State advisory committee objected to changing child support payment rules

December 20, 2016

A committee advising the state on child custody rules has urged the state not to limit the amount of money wealthy parents pay in child support.

Despite the recommendation made in a 2015 report, Gov. Scott Walker’s administration is seeking to reduce how much money wealthy parents pay in child support.

The recommendations from the Child Support Guidelines Advisory Committee were provided to the Wisconsin State Journal on Tuesday by the Department of Children and Families prior to a hearing by the agency on the way the state handles child support and child placement, including a proposal to reduce the percentage of monthly income that is paid in child support by wealthy parents who make between $300,000 and $500,000 annually.

A judge would be responsible for determining what percentage of income would be paid in child support for parents who earn more than $500,000 annually under the proposal.

A DCF official referred the Wisconsin State Journal on Monday to the agency’s communications staff. Spokesman Joe Scialfa provided the committee report Tuesday, saying the was not in the office Monday and could not respond to questions.

The proposal is similar to legislation Rep. Joel Kleefisch, R-Oconomowoc, introduced in 2013 that sought to ban judges from using income above $150,000 to calculate child-support payments — a controversial and ultimately unsuccessful bill that was co-written by a wealthy, divorced campaign donor.

The bill was at least the second time Kleefisch introduced legislation aimed at helping multimillionaire businessman and GOP donor Michael Eisenga reduce what he pays in child support: a minimum $15,000 a month for his three children.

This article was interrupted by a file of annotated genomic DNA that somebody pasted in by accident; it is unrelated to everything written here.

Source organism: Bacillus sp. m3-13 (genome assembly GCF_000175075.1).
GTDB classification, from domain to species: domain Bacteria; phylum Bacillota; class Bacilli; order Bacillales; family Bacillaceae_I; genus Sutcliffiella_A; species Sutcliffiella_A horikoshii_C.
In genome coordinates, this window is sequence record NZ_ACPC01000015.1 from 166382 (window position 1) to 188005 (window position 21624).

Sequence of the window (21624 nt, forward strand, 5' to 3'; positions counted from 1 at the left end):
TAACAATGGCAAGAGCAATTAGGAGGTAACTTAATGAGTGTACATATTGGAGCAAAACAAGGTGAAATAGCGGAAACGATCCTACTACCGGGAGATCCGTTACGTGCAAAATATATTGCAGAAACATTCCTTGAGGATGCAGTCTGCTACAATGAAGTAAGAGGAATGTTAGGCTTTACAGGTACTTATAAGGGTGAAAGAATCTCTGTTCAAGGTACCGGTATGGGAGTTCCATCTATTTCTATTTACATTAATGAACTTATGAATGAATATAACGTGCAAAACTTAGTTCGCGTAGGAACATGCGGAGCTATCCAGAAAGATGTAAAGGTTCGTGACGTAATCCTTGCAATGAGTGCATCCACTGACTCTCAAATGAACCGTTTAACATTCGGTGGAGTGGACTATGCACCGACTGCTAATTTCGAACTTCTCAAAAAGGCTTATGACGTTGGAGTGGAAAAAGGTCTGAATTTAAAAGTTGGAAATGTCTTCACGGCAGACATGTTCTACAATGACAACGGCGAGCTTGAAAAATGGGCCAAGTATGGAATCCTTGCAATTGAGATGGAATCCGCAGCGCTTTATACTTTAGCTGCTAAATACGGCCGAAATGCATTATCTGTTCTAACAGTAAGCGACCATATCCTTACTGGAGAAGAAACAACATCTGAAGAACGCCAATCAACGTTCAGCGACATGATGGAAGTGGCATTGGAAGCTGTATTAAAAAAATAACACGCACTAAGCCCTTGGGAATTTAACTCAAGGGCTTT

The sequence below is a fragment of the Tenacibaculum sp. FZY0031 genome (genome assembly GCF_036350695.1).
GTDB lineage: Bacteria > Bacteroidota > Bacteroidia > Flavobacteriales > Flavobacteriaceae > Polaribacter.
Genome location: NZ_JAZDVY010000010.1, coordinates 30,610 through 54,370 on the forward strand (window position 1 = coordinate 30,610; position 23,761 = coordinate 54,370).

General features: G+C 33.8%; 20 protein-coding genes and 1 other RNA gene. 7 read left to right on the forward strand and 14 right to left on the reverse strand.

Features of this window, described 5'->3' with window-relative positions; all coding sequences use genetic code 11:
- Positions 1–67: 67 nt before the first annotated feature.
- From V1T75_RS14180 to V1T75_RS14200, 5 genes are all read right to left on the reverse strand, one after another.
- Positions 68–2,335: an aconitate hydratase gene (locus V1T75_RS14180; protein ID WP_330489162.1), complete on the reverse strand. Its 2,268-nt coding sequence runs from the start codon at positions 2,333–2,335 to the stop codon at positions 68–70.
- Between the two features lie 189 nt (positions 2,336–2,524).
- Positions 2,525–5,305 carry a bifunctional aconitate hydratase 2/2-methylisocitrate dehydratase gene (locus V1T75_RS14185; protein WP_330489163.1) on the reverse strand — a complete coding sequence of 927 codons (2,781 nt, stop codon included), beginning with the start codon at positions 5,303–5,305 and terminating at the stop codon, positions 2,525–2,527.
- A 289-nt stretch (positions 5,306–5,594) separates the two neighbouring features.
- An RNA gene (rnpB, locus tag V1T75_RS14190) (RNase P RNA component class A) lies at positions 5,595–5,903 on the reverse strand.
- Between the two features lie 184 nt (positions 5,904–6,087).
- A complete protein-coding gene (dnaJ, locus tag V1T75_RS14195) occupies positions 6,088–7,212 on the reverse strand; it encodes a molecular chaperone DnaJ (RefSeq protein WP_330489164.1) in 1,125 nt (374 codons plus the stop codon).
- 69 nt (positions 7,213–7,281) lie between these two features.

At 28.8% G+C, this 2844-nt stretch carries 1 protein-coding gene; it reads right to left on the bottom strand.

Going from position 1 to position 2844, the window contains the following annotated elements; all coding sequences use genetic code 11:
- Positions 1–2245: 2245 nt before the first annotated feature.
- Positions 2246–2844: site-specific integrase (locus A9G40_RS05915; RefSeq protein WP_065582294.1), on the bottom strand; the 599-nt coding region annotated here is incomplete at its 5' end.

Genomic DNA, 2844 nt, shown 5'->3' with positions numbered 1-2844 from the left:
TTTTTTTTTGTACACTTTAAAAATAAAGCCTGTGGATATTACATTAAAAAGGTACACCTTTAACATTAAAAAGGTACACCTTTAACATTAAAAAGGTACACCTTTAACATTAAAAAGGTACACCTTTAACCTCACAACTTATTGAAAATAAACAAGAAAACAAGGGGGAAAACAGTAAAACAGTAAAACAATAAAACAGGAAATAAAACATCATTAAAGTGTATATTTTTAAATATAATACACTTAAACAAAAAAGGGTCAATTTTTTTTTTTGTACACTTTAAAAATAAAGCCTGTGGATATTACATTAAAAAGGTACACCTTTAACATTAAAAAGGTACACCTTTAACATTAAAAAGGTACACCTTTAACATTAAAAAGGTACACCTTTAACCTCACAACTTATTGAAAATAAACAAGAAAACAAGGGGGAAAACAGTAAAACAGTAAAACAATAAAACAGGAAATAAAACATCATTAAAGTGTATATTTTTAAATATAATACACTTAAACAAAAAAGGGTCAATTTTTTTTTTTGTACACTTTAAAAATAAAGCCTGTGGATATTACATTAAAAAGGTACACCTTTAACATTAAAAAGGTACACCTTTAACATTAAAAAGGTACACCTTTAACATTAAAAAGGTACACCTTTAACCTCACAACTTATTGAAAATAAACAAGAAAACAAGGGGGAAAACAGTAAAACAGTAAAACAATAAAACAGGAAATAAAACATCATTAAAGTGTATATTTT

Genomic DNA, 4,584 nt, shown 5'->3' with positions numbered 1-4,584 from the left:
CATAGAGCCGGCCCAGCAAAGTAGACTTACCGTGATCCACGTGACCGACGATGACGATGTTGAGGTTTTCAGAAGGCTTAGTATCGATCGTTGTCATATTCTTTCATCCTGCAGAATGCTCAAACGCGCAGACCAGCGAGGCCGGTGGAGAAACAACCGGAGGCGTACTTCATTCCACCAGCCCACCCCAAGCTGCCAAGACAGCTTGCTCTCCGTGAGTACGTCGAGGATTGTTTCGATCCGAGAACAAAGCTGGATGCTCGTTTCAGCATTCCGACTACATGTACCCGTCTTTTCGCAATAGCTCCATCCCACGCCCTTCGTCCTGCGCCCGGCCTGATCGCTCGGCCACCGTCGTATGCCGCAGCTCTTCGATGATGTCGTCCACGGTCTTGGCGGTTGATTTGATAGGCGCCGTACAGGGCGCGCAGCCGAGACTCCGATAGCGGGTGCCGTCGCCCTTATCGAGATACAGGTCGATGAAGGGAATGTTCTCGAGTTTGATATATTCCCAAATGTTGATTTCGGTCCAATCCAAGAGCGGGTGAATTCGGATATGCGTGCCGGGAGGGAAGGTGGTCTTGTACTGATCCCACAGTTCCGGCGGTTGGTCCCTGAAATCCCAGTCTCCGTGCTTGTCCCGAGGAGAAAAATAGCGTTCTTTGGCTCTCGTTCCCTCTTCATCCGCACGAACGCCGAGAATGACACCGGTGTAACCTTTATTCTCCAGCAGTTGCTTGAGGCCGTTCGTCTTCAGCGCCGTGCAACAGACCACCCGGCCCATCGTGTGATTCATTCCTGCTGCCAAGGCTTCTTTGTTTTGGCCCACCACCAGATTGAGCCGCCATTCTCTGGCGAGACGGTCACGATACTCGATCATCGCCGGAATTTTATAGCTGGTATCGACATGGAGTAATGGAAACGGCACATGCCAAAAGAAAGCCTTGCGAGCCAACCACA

It was withdrawn amid significant pushback in January of 2014. Later that year, DCF convened a committee of lawmakers, county child support officials, the State Bar of Wisconsin, judges and other child support and child placement advocates to draft recommendations for changes.

A report submitted to the DCF in September 2015 says the committee “strongly recommends no change” to the way the state calculates child support for wealthy parents. In a DCF analysis of the proposed changes, the department says the proposals were developed in response to the committee’s work.

In the 2015 report, the committee said if the department had the desire to make changes to the high-income formula, the committee suggested making the changes the department ultimately proposed.

But the committee said members were “very uncomfortable” recommending those proposals.

“Economic data shows that as income rises above certain high-income levels, families spend a lower percentage of their gross income on their children, but the small number of these high income families is statistically insignificant. There is, therefore, no data demonstrating a specific income level at which this occurs,” the report said. “The Committee, therefore, was very uncomfortable with recommending any of the proposals, given that research does not exist to substantiate a change in the high-income formula.”

To avoid eliminating a standard percentage of income that should be paid for high income, the committee said they therefore chose a high-income starting point for further reduction at $300,000 annual gross income, which is in line with other states’ practices, the committee noted.

Scialfa, spokesman for the DCF, said child custody is an issue that affects “hundreds of thousands of families in Wisconsin and the Department felt it deserved a thorough review by affected parties and policy makers and would benefit from broad public input.”

He did not immediately respond to a request for comment on the committee’s concerns about changing the high income formula.

A public hearing on the proposals is set for 1:30 p.m. on Tuesday in the GEF-1 building at 201 E. Washington Ave in room H206.